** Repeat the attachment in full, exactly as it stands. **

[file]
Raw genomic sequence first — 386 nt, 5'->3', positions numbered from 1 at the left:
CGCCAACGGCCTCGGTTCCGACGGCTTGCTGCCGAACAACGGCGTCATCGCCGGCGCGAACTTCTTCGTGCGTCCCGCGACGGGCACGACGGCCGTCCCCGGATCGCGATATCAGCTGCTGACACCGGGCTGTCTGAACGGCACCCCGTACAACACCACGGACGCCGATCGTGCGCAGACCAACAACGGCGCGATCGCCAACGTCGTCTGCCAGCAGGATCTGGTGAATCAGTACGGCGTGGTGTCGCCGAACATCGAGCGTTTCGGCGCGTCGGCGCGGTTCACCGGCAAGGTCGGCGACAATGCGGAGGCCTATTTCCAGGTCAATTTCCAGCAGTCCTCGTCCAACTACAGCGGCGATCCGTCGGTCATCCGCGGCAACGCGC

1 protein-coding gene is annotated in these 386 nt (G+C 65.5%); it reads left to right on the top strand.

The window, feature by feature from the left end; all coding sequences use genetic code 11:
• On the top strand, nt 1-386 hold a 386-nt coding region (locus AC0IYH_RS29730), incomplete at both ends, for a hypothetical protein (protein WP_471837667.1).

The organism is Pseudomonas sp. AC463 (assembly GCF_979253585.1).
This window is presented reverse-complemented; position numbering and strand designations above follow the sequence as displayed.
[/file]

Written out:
Raw genomic sequence first — 386 nt, 5'->3', positions numbered from 1 at the left:
CGCCAACGGCCTCGGTTCCGACGGCTTGCTGCCGAACAACGGCGTCATCGCCGGCGCGAACTTCTTCGTGCGTCCCGCGACGGGCACGACGGCCGTCCCCGGATCGCGATATCAGCTGCTGACACCGGGCTGTCTGAACGGCACCCCGTACAACACCACGGACGCCGATCGTGCGCAGACCAACAACGGCGCGATCGCCAACGTCGTCTGCCAGCAGGATCTGGTGAATCAGTACGGCGTGGTGTCGCCGAACATCGAGCGTTTCGGCGCGTCGGCGCGGTTCACCGGCAAGGTCGGCGACAATGCGGAGGCCTATTTCCAGGTCAATTTCCAGCAGTCCTCGTCCAACTACAGCGGCGATCCGTCGGTCATCCGCGGCAACGCGC

1 protein-coding gene is annotated in these 386 nt (G+C 65.5%); it reads left to right on the top strand.

The window, feature by feature from the left end; all coding sequences use genetic code 11:
• On the top strand, nt 1-386 hold a 386-nt coding region (locus AC0IYH_RS29730), incomplete at both ends, for a hypothetical protein (protein WP_471837667.1).

The organism is Pseudomonas sp. AC463 (assembly GCF_979253585.1).
This window is presented reverse-complemented; position numbering and strand designations above follow the sequence as displayed.